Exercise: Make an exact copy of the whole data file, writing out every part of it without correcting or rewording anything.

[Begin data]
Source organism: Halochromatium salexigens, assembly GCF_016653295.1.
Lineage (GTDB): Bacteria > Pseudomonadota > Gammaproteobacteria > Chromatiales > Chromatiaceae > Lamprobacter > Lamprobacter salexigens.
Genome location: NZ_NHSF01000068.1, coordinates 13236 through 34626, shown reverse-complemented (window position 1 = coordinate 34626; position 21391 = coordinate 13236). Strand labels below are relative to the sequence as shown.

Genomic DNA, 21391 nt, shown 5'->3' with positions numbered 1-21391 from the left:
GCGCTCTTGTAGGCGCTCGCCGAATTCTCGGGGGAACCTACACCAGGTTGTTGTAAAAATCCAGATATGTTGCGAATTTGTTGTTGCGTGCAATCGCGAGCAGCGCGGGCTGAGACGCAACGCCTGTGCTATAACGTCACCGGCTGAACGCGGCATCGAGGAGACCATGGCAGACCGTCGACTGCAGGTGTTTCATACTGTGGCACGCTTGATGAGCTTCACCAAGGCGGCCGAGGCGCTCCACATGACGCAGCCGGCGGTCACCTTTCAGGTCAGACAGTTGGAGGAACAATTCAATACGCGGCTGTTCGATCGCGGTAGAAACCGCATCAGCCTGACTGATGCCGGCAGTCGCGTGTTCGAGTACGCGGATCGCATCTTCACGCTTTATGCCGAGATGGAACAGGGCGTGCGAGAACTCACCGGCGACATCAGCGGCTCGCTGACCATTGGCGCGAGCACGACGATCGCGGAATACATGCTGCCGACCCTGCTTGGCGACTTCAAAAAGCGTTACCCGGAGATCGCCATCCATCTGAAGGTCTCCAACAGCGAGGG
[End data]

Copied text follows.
Source organism: Halochromatium salexigens, assembly GCF_016653295.1.
Lineage (GTDB): Bacteria > Pseudomonadota > Gammaproteobacteria > Chromatiales > Chromatiaceae > Lamprobacter > Lamprobacter salexigens.
Genome location: NZ_NHSF01000068.1, coordinates 13236 through 34626, shown reverse-complemented (window position 1 = coordinate 34626; position 21391 = coordinate 13236). Strand labels below are relative to the sequence as shown.

Genomic DNA, 21391 nt, shown 5'->3' with positions numbered 1-21391 from the left:
GCGCTCTTGTAGGCGCTCGCCGAATTCTCGGGGGAACCTACACCAGGTTGTTGTAAAAATCCAGATATGTTGCGAATTTGTTGTTGCGTGCAATCGCGAGCAGCGCGGGCTGAGACGCAACGCCTGTGCTATAACGTCACCGGCTGAACGCGGCATCGAGGAGACCATGGCAGACCGTCGACTGCAGGTGTTTCATACTGTGGCACGCTTGATGAGCTTCACCAAGGCGGCCGAGGCGCTCCACATGACGCAGCCGGCGGTCACCTTTCAGGTCAGACAGTTGGAGGAACAATTCAATACGCGGCTGTTCGATCGCGGTAGAAACCGCATCAGCCTGACTGATGCCGGCAGTCGCGTGTTCGAGTACGCGGATCGCATCTTCACGCTTTATGCCGAGATGGAACAGGGCGTGCGAGAACTCACCGGCGACATCAGCGGCTCGCTGACCATTGGCGCGAGCACGACGATCGCGGAATACATGCTGCCGACCCTGCTTGGCGACTTCAAAAAGCGTTACCCGGAGATCGCCATCCATCTGAAGGTCTCCAACAGCGAGGG